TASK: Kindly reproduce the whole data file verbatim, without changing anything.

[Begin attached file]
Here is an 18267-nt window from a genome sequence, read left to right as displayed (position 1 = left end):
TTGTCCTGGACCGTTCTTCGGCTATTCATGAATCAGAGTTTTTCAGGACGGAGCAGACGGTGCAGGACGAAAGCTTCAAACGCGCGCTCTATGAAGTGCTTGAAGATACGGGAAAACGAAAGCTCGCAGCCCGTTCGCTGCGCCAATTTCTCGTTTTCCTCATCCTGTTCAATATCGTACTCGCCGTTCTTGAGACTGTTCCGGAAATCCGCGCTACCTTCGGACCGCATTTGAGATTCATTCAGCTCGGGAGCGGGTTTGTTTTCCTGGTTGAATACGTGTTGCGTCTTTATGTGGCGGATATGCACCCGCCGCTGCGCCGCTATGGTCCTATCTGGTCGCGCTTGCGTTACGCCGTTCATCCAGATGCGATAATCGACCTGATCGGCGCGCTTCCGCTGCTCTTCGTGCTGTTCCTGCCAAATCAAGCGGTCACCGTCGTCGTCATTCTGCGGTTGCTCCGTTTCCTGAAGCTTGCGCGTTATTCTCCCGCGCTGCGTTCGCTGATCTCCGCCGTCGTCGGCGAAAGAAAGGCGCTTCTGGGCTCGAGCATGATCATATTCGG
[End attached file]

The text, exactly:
Here is an 18267-nt window from a genome sequence, read left to right as displayed (position 1 = left end):
TTGTCCTGGACCGTTCTTCGGCTATTCATGAATCAGAGTTTTTCAGGACGGAGCAGACGGTGCAGGACGAAAGCTTCAAACGCGCGCTCTATGAAGTGCTTGAAGATACGGGAAAACGAAAGCTCGCAGCCCGTTCGCTGCGCCAATTTCTCGTTTTCCTCATCCTGTTCAATATCGTACTCGCCGTTCTTGAGACTGTTCCGGAAATCCGCGCTACCTTCGGACCGCATTTGAGATTCATTCAGCTCGGGAGCGGGTTTGTTTTCCTGGTTGAATACGTGTTGCGTCTTTATGTGGCGGATATGCACCCGCCGCTGCGCCGCTATGGTCCTATCTGGTCGCGCTTGCGTTACGCCGTTCATCCAGATGCGATAATCGACCTGATCGGCGCGCTTCCGCTGCTCTTCGTGCTGTTCCTGCCAAATCAAGCGGTCACCGTCGTCGTCATTCTGCGGTTGCTCCGTTTCCTGAAGCTTGCGCGTTATTCTCCCGCGCTGCGTTCGCTGATCTCCGCCGTCGTCGGCGAAAGAAAGGCGCTTCTGGGCTCGAGCATGATCATATTCGG